The Kid Whisperer: How to prevent and mitigate serious negative behaviors (Part 1 of 3)

Scott Ervin, Tribune News Service on

Published in Lifestyles

Dear Kid Whisperer,

I teach in a K-5 room for students with emotional and behavioral disorders (EBDs). I love my job and I run a tight ship. My students know that while they are in my room, their negative behaviors won’t work: They only get what they want with positive behaviors. However, a few of my students know that there are some behaviors that I am not allowed to handle in my classroom. I am required to refer physical violence and threats to my principal, and these behaviors lead to detentions and suspensions. I don’t want this to happen, but I don’t know what I can do about it.

Answer: The moment that I read the words “I run a tight ship” in the context of working with kids with emotional and behavioral disorders, I thought “YES!”… and I knew exactly what the rest of your question was.

Yes, savvy kids who are diagnosed with EBDs who don’t get attention, control and avoidance within the classroom will find ways to get out of the classroom, where their negative behaviors will get them what they want (attention, control and avoidance). Yes, the savviest kids are skilled in “ejector seat” behaviors: They know that you are forced by school rules to remove them from the classroom for the behaviors that you mentioned, so they use those behaviors.

The answer, and I can’t believe I have to write this, is NOT to walk on eggshells with these kids and avoid holding them accountable so that you don’t make them mad. Believe it or not, some people tell teachers to stop having high expectations, or to stop having any expectations with these kids. This is a great way to utterly destroy kids while simultaneously making your job impossible. It’s wrong and it is cruel.

Instead, the answer is to correctly prevent, mitigate and respond as a scorekeeper in the present and as a calm, loving teacher in the future.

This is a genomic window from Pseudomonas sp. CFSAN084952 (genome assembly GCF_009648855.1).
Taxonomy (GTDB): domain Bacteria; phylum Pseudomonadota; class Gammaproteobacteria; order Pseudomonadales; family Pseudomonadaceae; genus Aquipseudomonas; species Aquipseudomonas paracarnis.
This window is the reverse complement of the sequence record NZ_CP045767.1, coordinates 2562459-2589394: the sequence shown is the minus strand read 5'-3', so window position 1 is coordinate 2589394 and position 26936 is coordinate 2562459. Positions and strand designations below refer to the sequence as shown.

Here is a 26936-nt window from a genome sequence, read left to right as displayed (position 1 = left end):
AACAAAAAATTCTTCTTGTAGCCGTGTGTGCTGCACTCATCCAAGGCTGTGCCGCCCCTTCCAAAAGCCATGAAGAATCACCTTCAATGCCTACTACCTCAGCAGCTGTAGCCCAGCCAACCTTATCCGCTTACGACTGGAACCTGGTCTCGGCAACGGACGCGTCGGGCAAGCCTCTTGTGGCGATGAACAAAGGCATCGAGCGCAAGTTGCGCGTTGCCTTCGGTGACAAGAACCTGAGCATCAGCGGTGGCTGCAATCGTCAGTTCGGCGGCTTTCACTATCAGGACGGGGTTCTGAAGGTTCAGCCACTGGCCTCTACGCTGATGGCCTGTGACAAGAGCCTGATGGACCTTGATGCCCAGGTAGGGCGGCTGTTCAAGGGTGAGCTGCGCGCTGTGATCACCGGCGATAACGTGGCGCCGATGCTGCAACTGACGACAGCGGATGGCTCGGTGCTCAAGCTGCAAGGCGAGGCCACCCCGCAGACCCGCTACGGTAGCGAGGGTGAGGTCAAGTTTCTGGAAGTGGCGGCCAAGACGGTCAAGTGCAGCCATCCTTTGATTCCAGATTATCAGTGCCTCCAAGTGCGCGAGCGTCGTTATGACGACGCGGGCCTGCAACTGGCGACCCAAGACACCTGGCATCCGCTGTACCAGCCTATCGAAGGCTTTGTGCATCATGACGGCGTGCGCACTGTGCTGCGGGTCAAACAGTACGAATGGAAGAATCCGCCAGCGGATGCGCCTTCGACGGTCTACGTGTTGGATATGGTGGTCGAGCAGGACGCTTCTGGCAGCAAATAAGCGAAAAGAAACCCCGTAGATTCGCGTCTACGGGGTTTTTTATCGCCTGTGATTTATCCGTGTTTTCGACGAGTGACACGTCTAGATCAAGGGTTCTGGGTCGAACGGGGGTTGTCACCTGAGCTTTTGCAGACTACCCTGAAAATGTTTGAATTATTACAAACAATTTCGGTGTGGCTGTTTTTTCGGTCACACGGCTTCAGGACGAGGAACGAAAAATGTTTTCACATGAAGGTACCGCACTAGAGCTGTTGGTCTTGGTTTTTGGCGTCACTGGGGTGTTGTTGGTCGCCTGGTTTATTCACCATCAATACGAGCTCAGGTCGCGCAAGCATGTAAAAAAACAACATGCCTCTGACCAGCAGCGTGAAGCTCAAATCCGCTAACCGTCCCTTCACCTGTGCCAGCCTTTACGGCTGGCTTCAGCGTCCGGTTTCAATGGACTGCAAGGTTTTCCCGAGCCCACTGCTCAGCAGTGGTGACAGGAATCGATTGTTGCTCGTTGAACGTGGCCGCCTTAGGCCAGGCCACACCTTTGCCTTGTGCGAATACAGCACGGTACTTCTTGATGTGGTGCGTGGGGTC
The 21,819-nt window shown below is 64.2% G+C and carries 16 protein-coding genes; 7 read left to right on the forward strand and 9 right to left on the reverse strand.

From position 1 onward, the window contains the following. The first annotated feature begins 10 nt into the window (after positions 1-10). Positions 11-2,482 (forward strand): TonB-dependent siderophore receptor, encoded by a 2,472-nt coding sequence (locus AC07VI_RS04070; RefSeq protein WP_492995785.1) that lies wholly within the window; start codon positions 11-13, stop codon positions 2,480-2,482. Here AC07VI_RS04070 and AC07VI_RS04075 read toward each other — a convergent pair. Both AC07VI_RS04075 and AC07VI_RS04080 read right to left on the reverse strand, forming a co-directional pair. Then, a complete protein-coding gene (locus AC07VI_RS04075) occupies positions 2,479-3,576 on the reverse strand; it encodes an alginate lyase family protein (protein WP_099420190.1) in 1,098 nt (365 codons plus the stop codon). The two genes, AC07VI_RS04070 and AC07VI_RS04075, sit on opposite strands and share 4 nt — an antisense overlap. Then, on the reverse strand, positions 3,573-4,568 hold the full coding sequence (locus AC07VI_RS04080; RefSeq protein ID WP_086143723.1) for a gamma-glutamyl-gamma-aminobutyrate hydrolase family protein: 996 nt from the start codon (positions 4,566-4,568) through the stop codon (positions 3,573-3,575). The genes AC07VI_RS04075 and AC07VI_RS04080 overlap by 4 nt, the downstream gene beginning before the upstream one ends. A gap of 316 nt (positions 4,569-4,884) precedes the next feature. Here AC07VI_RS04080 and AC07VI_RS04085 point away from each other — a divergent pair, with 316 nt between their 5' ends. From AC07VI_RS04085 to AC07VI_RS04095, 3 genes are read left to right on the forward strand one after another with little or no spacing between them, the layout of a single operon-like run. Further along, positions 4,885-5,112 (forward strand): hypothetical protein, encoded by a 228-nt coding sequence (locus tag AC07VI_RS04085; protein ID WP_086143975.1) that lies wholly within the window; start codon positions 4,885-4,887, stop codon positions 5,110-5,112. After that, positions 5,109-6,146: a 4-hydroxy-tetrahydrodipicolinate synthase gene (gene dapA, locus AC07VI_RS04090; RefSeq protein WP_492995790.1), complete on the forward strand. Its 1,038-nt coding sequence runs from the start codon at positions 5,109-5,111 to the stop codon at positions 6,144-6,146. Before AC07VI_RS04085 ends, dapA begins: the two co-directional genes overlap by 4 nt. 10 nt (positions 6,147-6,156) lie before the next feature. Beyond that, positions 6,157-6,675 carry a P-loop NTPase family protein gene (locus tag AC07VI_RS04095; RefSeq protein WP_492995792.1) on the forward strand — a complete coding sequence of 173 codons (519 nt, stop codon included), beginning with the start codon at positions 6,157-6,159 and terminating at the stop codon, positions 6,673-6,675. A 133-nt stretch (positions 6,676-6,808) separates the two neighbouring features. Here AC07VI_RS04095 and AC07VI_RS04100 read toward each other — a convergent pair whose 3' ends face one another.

This column will describe how to correctly prevent and mitigate. Next week’s column will show you how to correctly respond in the present. The column after that will show you how to teach a positive behavior in the future. By the way, this isn’t just for students with the EBD label. It’s for everyone.


You have to create a brand new environment for these kids: one where their positive behaviors get them significantly more attention than their negative behaviors. The most effective way to do this is to use Strategic Noticing. The kids with the EBD label tend to be addicted to the attention and thereby control that they get through their negative behaviors. Strategic Noticing allows us to flip that script by giving kids attention when they use positive behaviors:

Kid Whisperer: I noticed Kid #1 is working hard. I noticed Kid #2 is working collaboratively with Kid #3.

Kid #3: SO!?!

Kid Whisperer: I just noticed. I noticed Kid #4 is being patient and waiting his turn…



When behaviors are slightly off track, but don’t need a Learning Opportunity (consequence), we can gently guide kids back on track without making demands, which make things worse.

Kid is in an escalating argument with another student.

Kid Whisperer, to Kid: What’s next?

Kid Whisperer hovers next to Kid, thereby causing the intensity of the argument to dissipate slightly.

Kid Whisperer looks confusedly at Kid, as if to say, “You are awesome, that behavior is less than awesome, so what are you doing? I’m confused.”

Kid stops arguing and Kid Whisperer continues to teach.

Do you see the difference between gently guiding kids without using demands, and not holding the student accountable at all? These Gentle Guidance Interventions make behaviors and your work experience better, while not holding kids accountable is utterly cruel and destructive to your students and to yourself.

This will not, however, immediately make everything all better, because your students have had fantastical success over an extended period of time at getting attention, control and avoidance with negative behaviors. This is why, especially for these “ejector seat” behaviors, you have to be able to be the calm scorekeeper when the student leaves the room, and then, upon their return, during non-instructional time, teach them the positive behaviors that they struggle with as a calm teacher, not as an angry tyrant.

I’ll show you how to do that next week!

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